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      Caveolin-1, a stress-related oncotarget, in drug resistance

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          Abstract

          Caveolin-1 (Cav-1) is both a tumor suppressor and an oncoprotein. Cav-1 overexpression was frequently confirmed in advanced cancer stages and positively associated with ABC transporters, cancer stem cell populations, aerobic glycolysis activity and autophagy. Cav-1 was tied to various stresses including radiotherapy, fluid shear and oxidative stresses and ultraviolet exposure, and interacted with stress signals such as AMP-activated protein kinase. Finally, a Cav-1 fluctuation model during cancer development is provided and Cav-1 is suggested to be a stress signal and cytoprotective. Loss of Cav-1 may increase susceptibility to oncogenic events. However, research to explore the underlying molecular network between Cav-1 and stress signals is warranted.

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          Cancer's molecular sweet tooth and the Warburg effect.

          More than 80 years ago, the renowned biochemist Otto Warburg described how cancer cells avidly consume glucose and produce lactic acid under aerobic conditions. Recent studies arguing that cancer cells benefit from this phenomenon, termed the Warburg effect, have renewed discussions about its exact role as cause, correlate, or facilitator of cancer. Molecular advances in this area may reveal tactics to exploit the cancer cell's "sweet tooth" for cancer therapy.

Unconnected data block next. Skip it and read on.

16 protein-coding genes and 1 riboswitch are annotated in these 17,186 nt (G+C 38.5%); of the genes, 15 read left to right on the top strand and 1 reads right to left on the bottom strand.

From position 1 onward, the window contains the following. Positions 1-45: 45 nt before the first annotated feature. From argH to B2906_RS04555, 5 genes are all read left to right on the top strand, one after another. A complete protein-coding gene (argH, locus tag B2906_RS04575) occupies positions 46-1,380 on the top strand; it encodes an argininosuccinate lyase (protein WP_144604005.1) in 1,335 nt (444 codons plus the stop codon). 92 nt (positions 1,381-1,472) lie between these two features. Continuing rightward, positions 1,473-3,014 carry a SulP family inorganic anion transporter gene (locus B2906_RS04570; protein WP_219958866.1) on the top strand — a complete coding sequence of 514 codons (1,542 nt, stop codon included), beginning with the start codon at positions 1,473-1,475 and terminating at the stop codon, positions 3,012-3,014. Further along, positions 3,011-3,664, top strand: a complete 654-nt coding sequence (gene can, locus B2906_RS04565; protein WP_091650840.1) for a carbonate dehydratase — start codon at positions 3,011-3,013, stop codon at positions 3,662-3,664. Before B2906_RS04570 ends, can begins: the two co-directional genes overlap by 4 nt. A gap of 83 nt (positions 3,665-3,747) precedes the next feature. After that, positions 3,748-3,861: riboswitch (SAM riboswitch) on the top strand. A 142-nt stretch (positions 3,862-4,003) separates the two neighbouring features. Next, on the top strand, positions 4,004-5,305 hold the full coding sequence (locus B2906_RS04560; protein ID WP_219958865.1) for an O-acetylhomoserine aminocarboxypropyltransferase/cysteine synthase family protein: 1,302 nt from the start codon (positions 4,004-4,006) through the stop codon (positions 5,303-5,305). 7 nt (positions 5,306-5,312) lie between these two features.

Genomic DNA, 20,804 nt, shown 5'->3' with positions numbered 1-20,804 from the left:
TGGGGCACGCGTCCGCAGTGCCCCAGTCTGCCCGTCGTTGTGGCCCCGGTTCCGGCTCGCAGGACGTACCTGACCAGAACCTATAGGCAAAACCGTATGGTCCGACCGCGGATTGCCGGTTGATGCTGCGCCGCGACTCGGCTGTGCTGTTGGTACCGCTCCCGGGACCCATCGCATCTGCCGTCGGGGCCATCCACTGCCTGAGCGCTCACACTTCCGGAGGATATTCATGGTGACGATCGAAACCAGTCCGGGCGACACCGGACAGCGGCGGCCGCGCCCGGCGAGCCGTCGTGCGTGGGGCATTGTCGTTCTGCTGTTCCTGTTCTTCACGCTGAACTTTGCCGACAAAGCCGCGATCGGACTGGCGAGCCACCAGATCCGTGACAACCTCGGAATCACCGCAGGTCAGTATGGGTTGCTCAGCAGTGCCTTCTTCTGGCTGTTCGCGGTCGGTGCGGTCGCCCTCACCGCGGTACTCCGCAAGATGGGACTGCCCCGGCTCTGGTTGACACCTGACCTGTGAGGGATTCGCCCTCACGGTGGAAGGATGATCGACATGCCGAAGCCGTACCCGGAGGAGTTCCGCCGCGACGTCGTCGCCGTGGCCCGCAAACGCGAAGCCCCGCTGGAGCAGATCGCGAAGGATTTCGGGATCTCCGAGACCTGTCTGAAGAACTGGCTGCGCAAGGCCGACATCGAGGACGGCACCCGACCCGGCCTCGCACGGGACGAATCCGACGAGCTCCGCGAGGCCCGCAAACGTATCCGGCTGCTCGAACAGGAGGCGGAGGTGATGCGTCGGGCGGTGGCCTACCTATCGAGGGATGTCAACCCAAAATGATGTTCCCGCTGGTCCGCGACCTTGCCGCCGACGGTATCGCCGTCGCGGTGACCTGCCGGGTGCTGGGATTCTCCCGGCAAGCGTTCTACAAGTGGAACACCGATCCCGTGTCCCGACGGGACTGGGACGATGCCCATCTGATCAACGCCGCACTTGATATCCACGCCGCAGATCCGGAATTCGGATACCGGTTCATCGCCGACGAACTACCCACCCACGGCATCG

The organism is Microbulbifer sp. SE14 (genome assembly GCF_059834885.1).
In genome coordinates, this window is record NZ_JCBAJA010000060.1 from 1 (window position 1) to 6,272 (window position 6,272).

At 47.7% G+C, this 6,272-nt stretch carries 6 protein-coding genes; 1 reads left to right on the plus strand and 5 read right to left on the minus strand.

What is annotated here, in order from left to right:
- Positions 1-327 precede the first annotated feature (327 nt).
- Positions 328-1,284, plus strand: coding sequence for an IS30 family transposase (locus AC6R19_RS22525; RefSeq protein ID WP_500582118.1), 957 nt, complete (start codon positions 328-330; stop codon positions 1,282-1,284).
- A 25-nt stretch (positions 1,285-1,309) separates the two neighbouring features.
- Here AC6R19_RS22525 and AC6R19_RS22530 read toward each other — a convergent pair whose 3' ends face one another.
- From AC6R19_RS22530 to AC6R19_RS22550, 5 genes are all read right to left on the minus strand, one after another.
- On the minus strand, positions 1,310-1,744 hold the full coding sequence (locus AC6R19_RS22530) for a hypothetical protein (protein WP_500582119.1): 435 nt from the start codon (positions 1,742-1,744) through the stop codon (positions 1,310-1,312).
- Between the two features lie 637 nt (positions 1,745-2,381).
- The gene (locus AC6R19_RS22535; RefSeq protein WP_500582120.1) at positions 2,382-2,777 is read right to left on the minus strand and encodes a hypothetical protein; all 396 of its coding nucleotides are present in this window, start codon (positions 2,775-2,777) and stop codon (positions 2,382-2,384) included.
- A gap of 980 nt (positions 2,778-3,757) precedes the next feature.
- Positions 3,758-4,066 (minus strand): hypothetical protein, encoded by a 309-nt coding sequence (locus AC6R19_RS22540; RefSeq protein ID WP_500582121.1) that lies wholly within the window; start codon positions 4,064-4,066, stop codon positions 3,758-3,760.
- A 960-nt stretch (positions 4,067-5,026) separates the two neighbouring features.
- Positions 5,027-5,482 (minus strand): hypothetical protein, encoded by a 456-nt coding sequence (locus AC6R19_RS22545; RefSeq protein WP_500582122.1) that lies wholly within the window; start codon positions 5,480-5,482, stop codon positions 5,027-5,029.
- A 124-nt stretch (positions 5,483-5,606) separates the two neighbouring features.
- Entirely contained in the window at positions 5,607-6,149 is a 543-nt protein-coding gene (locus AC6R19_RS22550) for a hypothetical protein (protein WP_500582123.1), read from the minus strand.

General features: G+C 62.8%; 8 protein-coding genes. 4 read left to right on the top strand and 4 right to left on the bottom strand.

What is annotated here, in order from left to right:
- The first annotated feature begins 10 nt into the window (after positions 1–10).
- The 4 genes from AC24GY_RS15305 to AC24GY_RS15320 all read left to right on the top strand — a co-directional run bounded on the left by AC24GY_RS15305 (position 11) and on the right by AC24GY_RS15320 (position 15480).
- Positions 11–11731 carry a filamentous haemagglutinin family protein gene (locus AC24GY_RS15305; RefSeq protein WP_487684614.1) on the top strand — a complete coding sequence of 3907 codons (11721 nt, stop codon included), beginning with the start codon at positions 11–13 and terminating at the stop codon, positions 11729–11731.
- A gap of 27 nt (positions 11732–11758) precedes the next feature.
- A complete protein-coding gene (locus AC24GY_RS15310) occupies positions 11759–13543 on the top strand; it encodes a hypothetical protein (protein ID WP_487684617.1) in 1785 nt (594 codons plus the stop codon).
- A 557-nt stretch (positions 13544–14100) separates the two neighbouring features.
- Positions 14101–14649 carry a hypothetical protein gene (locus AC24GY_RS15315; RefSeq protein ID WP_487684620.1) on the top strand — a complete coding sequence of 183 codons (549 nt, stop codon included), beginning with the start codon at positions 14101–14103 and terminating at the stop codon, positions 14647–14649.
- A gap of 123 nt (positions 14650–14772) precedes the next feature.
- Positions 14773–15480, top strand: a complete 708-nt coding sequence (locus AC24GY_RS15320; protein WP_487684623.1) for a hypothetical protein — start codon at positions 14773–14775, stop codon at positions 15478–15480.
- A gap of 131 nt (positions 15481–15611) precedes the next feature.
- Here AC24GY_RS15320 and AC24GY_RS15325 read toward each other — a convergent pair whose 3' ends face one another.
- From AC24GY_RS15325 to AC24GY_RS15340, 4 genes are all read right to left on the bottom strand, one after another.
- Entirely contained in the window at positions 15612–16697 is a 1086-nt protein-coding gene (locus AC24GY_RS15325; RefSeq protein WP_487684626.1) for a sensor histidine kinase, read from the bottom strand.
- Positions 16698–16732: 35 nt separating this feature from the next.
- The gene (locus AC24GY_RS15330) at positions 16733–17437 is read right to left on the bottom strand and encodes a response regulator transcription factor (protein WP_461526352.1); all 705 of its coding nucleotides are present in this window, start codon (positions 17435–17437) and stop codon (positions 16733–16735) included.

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            The reverse Warburg effect: aerobic glycolysis in cancer associated fibroblasts and the tumor stroma.

            Here, we propose a new model for understanding the Warburg effect in tumor metabolism. Our hypothesis is that epithelial cancer cells induce the Warburg effect (aerobic glycolysis) in neighboring stromal fibroblasts. These cancer-associated fibroblasts, then undergo myo-fibroblastic differentiation, and secrete lactate and pyruvate (energy metabolites resulting from aerobic glycolysis). Epithelial cancer cells could then take up these energy-rich metabolites and use them in the mitochondrial TCA cycle, thereby promoting efficient energy production (ATP generation via oxidative phosphorylation), resulting in a higher proliferative capacity. In this alternative model of tumorigenesis, the epithelial cancer cells instruct the normal stroma to transform into a wound-healing stroma, providing the necessary energy-rich micro-environment for facilitating tumor growth and angiogenesis. In essence, the fibroblastic tumor stroma would directly feed the epithelial cancer cells, in a type of host-parasite relationship. We have termed this new idea the "Reverse Warburg Effect." In this scenario, the epithelial tumor cells "corrupt" the normal stroma, turning it into a factory for the production of energy-rich metabolites. This alternative model is still consistent with Warburg's original observation that tumors show a metabolic shift towards aerobic glycolysis. In support of this idea, unbiased proteomic analysis and transcriptional profiling of a new model of cancer-associated fibroblasts (caveolin-1 (Cav-1) deficient stromal cells), shows the upregulation of both (1) myo-fibroblast markers and (2) glycolytic enzymes, under normoxic conditions. We validated the expression of these proteins in the fibroblastic stroma of human breast cancer tissues that lack stromal Cav-1. Importantly, a loss of stromal Cav-1 in human breast cancers is associated with tumor recurrence, metastasis, and poor clinical outcome. Thus, an absence of stromal Cav-1 may be a biomarker for the "Reverse Warburg Effect," explaining its powerful predictive value.